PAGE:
May 22, 2020

A new poll from Politico and Harvard's School of Public Health found that Americans are broadly concerned about the COVID-19 pandemic — 78 percent of respondents called their state's outbreak a "serious problem," including 88 percent of Democrats, 63 percent of Republicans, and 77 percent of independents. But there is a sharp new partisan divide about how to respond.

When asked if nonessential businesses — like hair salons, gyms, malls — should be allowed to reopen in their state, 51 percent said no, not until the spread of COVID-19 has been contained, while 46 percent said yes. But 61 percent of Republicans favored opening all businesses now, as President Trump has been forcefully pushing, while 69 percent of Democrats backed keeping nonessential businesses closed, a position most public health experts prefer.

"What we have here is a very real partisan split that you don't expect to find in a public health epidemic," Robert Blendon, the Harvard health policy professor who helped design the poll, tells Politico. "I think the president and many Republican leaders in the Congress have really defined getting the economy going as a critical issue, where Democrats don't buy into that focus." The poll was conducted May 5-10 among 1,007 adults and has a margin of error of ±3.5 percentage points.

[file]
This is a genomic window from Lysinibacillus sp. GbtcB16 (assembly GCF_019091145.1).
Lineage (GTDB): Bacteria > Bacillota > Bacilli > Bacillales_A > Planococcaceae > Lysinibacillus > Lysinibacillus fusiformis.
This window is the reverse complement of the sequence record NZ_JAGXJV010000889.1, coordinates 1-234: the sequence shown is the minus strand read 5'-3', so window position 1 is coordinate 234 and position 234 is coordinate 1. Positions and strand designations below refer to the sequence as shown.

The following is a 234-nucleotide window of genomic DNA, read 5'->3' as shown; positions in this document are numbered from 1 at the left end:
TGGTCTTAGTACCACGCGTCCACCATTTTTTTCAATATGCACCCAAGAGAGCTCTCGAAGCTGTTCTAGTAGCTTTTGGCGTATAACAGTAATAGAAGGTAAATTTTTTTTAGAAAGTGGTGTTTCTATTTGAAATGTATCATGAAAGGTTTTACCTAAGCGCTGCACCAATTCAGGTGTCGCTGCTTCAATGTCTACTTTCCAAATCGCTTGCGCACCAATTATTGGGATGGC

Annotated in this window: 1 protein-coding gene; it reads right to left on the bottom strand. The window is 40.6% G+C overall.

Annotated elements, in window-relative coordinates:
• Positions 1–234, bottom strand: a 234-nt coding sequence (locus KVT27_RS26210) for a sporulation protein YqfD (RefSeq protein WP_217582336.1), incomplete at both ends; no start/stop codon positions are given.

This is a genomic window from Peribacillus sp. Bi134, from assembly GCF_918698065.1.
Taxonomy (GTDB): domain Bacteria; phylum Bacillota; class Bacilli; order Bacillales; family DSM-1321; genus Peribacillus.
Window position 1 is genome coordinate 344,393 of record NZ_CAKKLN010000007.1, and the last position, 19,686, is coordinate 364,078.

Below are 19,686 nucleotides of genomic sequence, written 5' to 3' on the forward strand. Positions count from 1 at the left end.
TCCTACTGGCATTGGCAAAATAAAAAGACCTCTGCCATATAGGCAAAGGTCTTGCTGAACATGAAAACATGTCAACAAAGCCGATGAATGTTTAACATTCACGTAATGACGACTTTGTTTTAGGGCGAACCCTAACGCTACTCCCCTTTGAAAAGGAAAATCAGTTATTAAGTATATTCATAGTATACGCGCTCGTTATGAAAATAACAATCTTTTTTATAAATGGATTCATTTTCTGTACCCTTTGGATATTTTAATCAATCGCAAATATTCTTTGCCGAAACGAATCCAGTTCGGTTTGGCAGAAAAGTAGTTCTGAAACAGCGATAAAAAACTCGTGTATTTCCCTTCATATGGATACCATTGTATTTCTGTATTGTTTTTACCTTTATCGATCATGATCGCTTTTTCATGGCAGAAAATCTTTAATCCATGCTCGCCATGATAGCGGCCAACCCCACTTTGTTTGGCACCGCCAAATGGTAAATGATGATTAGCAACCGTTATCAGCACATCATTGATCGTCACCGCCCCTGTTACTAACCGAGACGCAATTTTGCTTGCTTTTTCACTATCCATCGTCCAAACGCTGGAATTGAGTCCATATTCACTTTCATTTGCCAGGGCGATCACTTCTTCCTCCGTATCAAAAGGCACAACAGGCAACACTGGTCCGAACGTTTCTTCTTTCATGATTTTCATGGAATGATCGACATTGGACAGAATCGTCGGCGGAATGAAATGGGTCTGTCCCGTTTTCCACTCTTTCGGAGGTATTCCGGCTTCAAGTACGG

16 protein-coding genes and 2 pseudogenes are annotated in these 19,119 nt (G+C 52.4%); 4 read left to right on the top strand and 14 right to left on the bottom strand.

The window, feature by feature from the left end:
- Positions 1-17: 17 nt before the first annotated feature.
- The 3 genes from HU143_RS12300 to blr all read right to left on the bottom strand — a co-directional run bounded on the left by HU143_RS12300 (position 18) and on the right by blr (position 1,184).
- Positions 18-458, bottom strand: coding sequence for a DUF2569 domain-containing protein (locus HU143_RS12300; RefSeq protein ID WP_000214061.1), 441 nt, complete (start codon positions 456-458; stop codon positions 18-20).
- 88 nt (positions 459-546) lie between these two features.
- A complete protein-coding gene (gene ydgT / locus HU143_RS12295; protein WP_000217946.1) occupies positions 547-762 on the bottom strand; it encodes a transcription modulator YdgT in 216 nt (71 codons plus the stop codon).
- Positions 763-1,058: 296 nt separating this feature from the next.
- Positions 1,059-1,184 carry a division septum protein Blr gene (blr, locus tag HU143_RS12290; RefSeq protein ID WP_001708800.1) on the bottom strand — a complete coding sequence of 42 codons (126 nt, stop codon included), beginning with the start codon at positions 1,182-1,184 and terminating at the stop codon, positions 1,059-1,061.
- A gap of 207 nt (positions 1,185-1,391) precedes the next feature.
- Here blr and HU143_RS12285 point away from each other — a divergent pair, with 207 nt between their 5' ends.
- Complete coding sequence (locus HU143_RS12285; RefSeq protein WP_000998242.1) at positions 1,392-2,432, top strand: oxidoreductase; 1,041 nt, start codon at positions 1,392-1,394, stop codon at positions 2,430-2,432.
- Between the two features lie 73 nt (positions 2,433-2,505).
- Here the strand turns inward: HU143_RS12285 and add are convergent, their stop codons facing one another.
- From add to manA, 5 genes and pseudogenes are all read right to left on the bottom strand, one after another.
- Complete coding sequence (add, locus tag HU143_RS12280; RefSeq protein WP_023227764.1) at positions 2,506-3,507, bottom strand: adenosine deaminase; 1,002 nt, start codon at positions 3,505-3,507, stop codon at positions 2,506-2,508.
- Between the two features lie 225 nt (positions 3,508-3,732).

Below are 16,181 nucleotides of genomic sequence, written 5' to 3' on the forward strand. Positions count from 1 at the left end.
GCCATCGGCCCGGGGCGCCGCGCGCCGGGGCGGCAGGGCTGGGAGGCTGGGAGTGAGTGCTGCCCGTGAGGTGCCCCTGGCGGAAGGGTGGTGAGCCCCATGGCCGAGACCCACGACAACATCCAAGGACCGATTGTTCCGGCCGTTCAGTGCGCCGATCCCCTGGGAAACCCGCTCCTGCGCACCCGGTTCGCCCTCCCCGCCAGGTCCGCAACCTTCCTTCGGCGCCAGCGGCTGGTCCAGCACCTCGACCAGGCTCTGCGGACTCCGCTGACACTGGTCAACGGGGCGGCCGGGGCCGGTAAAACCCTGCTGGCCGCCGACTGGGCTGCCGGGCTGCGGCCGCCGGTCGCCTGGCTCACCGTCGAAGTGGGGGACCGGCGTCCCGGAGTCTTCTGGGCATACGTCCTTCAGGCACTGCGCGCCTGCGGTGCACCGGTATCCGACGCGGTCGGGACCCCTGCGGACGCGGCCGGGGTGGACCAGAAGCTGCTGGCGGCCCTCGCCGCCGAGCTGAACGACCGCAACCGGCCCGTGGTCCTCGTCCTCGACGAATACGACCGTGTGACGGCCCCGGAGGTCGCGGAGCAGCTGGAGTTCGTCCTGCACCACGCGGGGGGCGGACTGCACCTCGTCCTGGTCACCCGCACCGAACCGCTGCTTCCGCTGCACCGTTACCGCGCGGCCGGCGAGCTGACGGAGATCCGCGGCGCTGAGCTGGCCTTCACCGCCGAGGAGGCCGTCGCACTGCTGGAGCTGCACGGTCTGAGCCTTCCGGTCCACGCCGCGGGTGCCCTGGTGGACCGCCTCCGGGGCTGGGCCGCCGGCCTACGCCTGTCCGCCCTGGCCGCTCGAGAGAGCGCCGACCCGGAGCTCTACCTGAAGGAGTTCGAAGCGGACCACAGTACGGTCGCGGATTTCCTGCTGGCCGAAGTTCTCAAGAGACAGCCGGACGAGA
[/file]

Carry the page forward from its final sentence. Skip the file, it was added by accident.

Trump has been trying to get Americans to subscribe to the idea of transitioning to a feeling of normalcy, and he has succeeded in one way, John Harris argues at Politico: "The incumbent president has managed to make American politics the first arena of national life to return to something recognizable as normal." Harris explains:

Campuses are still closed, and may yet be for months to come. Most people still don't feel it's safe to visit aging relatives. ... But political culture has returned to something close to its pre-pandemic state. People are filled with resentment and malice toward their fellow citizens. They are arguing over eccentric or ephemeral controversies. They are sanctimoniously and often hypocritically denouncing the sanctimoniousness and hypocrisy of their opponents. Above all, many influential voices across the ideological spectrum are united in the assumption that the most important subject — constant and all-consuming — to be thinking and talking about is Trump. [John Harris, Politico]